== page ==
DFF study of carboxylic acids modes of adsorption on rutile TiO2(011) surfaces

P. R. McGill, Hicham Idriss

Research output: Contribution to journalArticle

34 Citations (Scopus)

Abstract

Plane wave density functional theory (PWDFT) has been employed to study the energy and structure of formic and acetic acids dissociative adsorption on rutile TiO2(011) surfaces. Both the bulk terminated (1 x 1) and reconstructed (2 x 1) surfaces were considered. On both surfaces the bridging (bidentate) configuration was found more stable than the monodentate configuration for formate species by 2540 kJ mol(-1). The difference in stability between the bridging and monodentate species is more pronounced in the case of acetates on the 2 x 1 reconstructed surface where the former adsorption was found equal to 162 kJ mol(-1) while the latter dropped to 100 kJ mol(-1). The decrease in stability of the monodentate configuration in the case of acetate species is attributed to the considerable repulsion between the methyl group and terminal Ti=O groups. Analyses of the density of states indicated that while the dissociated adsorption of formic acid on the 2 x I reconstructed surface appears complete with a clear formation of surface hydroxyl that on the 1 x 1 surface may still involve electron sharing between surface hydroxyls and the formate species, The chelating mode, whereby the two oxygen atoms of the carboxylate species are in close proximity with one surface Ti atoms was found unstable for both acids and on both surfaces. Comparison with experimental TPD results of carboxylic acids over the rutile TiO2 (011) surface is presented and discussed. (C) 2008 Elsevier B.V. All rights reserved.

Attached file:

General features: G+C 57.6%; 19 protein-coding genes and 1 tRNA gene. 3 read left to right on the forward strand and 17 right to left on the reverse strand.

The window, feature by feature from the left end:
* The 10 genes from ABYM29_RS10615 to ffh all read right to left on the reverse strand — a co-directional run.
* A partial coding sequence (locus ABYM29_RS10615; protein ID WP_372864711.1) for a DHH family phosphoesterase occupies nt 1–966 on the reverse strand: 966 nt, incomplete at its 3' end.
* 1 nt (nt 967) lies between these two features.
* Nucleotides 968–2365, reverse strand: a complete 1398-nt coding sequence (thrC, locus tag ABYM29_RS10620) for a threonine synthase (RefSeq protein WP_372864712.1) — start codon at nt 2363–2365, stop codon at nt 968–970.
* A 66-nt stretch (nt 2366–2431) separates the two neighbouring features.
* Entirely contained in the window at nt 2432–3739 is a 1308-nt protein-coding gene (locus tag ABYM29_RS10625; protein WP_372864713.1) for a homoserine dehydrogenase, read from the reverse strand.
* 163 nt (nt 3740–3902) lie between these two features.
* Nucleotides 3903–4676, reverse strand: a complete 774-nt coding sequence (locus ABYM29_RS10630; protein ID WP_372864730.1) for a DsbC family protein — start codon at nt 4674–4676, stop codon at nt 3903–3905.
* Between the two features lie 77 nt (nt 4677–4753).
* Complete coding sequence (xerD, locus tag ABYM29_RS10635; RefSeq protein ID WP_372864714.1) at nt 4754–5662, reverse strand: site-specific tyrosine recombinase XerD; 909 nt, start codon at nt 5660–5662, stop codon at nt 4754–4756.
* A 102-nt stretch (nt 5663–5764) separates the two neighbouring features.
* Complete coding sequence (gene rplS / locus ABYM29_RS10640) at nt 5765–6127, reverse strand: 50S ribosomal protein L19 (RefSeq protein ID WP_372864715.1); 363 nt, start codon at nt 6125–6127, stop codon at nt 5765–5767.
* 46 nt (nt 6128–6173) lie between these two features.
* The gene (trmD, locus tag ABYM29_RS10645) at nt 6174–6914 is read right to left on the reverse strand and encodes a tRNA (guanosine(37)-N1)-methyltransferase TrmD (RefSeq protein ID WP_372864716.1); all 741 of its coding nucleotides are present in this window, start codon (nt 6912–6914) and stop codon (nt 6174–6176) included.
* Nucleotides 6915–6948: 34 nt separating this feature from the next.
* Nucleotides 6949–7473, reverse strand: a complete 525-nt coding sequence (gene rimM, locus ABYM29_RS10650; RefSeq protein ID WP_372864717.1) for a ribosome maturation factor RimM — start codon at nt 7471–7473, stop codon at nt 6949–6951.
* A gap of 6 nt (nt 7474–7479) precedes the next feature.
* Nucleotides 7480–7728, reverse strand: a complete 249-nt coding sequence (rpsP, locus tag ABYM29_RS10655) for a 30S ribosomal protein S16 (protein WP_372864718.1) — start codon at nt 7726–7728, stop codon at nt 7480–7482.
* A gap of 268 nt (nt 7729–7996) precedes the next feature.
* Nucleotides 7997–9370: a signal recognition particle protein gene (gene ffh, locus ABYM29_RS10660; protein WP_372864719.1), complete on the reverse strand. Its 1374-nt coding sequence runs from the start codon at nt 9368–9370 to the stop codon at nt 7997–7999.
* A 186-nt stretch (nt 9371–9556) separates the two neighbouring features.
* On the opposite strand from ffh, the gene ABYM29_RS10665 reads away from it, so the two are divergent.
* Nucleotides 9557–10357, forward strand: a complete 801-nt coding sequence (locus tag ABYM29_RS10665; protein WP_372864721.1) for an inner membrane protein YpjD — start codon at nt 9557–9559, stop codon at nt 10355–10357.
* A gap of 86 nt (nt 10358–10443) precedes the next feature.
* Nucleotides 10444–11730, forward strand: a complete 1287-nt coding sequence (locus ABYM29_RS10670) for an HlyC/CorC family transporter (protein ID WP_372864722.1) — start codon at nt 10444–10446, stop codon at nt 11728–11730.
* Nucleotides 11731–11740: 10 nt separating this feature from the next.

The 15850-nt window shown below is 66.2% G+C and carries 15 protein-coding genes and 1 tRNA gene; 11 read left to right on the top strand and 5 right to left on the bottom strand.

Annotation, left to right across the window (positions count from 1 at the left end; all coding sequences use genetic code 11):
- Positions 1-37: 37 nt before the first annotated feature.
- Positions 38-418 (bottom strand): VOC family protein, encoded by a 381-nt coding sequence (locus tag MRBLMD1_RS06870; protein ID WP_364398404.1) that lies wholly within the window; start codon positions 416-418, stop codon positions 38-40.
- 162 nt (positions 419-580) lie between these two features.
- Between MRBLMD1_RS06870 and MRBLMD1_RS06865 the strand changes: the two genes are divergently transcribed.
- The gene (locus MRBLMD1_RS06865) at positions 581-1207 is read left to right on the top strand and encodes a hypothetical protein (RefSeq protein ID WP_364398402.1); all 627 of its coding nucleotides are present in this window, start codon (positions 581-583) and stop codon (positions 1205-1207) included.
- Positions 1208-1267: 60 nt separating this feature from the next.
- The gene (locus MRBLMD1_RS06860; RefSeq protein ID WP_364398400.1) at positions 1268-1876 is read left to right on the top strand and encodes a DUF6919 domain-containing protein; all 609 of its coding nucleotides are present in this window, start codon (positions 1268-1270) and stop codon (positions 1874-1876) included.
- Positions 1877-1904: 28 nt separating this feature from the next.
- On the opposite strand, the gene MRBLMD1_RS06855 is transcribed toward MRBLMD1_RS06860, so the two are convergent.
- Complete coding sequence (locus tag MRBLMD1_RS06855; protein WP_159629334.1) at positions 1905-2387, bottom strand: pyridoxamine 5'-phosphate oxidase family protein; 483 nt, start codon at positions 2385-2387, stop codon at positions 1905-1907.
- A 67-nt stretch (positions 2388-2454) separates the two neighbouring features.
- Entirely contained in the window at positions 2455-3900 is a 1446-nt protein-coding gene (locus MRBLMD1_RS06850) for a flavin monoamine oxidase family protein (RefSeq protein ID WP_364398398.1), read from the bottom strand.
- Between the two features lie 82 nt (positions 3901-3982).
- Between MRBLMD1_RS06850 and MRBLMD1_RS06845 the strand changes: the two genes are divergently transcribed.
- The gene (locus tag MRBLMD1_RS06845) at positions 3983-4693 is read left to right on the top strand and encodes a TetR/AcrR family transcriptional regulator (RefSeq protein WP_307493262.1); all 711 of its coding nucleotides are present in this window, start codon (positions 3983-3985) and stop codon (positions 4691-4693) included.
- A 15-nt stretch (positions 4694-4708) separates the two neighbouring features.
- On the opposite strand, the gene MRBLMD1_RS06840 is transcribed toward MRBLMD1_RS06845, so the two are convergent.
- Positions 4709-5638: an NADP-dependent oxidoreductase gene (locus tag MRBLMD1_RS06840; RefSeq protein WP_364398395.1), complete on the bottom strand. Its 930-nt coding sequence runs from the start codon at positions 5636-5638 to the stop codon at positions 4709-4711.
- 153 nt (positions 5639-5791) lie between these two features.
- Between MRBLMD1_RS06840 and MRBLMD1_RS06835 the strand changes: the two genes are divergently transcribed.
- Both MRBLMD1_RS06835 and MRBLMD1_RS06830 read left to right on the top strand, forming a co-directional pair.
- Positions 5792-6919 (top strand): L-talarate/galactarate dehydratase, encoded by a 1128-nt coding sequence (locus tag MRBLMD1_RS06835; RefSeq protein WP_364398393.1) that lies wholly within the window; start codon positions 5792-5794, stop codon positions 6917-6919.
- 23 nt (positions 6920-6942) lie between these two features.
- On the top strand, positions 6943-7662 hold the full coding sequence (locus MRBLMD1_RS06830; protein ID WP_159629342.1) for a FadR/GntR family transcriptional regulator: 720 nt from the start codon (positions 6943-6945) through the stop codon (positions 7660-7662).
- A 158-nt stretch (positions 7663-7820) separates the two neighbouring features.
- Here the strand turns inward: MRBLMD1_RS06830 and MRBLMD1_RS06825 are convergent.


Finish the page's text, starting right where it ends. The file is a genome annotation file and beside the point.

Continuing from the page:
Original languageEnglish
Pages (from-to)3688-3695
Number of pages8
JournalSurface Science Reports
Volume602
Issue number24
Early online date17 Oct 2008
DOIs
Publication statusPublished - 15 Dec 2008

Keywords

  • TiO2(011) surface
  • Formic acid
  • Acetic acid
  • Density functional theory (OFT)
  • Adsorption energy
  • Bidentate
  • Density of state (DOS)
  • Lowdin population analysis
  • Single-crystal surfaces
  • Formic-acid
  • TIO2(110) surface
  • Photocatalytic reactions
  • Dissociative adsorption
  • Reaction pathways
  • Acetic-Acid
  • TIO2
  • Decomposition
  • 1st-principles

Cite this

DFF study of carboxylic acids modes of adsorption on rutile TiO2(011) surfaces. / McGill, P. R.; Idriss, Hicham.

In: Surface Science Reports, Vol. 602, No. 24, 15.12.2008, p. 3688-3695.

Research output: Contribution to journalArticle

McGill, P. R. ; Idriss, Hicham. / DFF study of carboxylic acids modes of adsorption on rutile TiO2(011) surfaces. In: Surface Science Reports. 2008 ; Vol. 602, No. 24. pp. 3688-3695.